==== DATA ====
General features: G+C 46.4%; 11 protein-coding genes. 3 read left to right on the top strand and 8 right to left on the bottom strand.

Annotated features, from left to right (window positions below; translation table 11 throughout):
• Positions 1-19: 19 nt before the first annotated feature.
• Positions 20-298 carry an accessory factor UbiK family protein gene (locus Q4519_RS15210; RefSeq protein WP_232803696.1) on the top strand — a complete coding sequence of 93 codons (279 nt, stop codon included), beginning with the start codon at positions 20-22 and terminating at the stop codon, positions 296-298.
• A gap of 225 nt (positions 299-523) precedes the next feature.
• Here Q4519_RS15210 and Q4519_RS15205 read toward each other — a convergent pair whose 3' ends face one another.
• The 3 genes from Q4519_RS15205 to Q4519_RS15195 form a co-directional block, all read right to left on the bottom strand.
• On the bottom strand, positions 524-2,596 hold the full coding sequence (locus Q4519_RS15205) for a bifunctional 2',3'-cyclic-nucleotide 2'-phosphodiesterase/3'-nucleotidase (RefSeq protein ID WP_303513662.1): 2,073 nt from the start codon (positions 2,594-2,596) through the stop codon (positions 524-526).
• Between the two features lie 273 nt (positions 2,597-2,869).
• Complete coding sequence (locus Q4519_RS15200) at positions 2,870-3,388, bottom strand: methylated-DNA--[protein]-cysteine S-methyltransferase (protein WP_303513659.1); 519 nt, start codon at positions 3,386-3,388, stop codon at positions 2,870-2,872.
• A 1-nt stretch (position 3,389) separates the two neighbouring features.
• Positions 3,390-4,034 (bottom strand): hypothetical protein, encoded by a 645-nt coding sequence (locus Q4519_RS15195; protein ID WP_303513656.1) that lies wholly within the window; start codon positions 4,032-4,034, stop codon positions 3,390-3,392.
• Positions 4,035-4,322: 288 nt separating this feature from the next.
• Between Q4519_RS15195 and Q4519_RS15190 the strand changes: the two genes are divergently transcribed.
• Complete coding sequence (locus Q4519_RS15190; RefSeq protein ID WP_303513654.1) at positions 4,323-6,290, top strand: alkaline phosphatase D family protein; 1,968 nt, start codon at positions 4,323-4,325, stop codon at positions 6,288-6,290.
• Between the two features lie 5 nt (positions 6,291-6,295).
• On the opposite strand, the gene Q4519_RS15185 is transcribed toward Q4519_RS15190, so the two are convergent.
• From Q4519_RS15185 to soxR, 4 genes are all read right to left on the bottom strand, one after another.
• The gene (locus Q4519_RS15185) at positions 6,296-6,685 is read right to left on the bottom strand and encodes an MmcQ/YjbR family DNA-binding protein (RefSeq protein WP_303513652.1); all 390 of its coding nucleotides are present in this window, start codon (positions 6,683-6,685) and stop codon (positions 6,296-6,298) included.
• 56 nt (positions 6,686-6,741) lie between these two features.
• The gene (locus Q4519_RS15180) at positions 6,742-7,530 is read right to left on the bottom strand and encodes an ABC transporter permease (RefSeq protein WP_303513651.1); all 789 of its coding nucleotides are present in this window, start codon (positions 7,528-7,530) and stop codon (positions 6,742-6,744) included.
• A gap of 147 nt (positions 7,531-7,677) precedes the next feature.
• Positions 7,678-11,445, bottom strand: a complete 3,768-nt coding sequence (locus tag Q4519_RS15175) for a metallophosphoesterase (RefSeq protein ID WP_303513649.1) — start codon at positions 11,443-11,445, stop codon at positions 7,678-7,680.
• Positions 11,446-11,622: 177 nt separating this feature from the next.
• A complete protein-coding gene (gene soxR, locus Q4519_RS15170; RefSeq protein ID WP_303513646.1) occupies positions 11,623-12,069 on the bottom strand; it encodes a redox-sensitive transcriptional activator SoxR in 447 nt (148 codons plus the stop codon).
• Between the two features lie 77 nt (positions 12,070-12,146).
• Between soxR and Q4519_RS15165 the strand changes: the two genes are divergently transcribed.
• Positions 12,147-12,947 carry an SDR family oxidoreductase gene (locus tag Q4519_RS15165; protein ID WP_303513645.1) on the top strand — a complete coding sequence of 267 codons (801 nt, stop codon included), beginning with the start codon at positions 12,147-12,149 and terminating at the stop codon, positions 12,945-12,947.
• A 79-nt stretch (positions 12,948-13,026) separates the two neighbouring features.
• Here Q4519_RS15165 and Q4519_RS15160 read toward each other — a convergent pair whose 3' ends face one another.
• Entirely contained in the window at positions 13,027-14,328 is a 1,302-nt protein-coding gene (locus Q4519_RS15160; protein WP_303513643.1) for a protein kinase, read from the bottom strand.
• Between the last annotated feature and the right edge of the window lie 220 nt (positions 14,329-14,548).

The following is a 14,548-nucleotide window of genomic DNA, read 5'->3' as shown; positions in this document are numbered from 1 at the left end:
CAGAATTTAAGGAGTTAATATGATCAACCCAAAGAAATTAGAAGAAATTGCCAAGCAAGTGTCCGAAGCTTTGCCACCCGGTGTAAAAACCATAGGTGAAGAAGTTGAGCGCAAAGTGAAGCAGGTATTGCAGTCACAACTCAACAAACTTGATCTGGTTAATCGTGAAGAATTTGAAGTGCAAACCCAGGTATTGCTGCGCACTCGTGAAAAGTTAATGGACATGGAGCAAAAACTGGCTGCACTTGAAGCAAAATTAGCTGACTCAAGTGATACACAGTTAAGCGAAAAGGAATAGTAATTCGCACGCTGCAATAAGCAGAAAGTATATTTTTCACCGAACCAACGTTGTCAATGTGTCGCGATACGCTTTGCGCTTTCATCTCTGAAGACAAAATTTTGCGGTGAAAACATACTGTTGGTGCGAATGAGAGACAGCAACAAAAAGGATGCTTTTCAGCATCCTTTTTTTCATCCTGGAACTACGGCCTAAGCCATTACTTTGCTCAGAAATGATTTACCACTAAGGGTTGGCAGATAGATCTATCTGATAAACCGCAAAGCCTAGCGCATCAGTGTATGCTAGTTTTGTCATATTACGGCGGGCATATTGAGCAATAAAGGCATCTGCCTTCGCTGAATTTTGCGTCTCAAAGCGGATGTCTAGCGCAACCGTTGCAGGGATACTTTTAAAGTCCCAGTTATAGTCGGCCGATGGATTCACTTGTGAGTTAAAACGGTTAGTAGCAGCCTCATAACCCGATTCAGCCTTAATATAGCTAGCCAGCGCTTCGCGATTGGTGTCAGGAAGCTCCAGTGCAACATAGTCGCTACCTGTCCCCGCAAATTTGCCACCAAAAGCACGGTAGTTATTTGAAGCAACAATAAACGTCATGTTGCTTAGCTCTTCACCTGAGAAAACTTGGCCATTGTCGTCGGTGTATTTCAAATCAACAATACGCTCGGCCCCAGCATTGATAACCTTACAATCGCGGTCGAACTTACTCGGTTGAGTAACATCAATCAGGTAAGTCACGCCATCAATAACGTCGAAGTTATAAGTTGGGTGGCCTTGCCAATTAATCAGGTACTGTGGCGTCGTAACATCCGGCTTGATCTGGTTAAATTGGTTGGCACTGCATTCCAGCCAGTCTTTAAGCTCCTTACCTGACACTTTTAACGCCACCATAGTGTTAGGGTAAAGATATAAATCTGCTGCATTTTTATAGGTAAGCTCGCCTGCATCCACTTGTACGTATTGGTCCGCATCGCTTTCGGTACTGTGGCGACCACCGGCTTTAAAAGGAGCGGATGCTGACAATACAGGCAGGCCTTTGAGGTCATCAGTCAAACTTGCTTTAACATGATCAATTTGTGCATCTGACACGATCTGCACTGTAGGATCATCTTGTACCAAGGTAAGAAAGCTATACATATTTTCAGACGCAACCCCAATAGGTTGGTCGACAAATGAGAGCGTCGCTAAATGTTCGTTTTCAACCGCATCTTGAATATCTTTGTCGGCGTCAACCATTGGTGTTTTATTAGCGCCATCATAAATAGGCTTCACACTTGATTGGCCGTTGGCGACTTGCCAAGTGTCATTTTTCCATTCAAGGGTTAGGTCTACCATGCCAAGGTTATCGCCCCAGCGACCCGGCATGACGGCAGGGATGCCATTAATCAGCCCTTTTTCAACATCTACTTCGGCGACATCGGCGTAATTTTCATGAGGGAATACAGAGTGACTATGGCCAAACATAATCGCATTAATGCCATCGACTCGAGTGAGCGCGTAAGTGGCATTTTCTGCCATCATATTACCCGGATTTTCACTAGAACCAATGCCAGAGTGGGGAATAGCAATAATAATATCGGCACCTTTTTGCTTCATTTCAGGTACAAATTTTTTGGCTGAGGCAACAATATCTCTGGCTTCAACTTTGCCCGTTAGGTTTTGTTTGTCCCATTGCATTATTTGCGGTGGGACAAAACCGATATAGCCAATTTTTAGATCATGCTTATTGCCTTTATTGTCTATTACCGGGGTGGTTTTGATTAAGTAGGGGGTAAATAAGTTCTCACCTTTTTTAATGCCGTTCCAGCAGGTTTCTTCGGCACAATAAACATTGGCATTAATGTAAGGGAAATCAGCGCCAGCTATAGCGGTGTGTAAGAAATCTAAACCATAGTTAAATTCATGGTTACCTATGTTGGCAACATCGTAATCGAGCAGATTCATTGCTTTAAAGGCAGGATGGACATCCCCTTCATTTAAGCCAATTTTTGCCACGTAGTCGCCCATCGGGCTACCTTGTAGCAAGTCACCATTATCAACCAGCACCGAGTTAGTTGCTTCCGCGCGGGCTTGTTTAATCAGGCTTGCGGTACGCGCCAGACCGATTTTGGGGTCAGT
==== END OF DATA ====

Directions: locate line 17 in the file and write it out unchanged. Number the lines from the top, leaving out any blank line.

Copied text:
• On the opposite strand, the gene Q4519_RS15185 is transcribed toward Q4519_RS15190, so the two are convergent.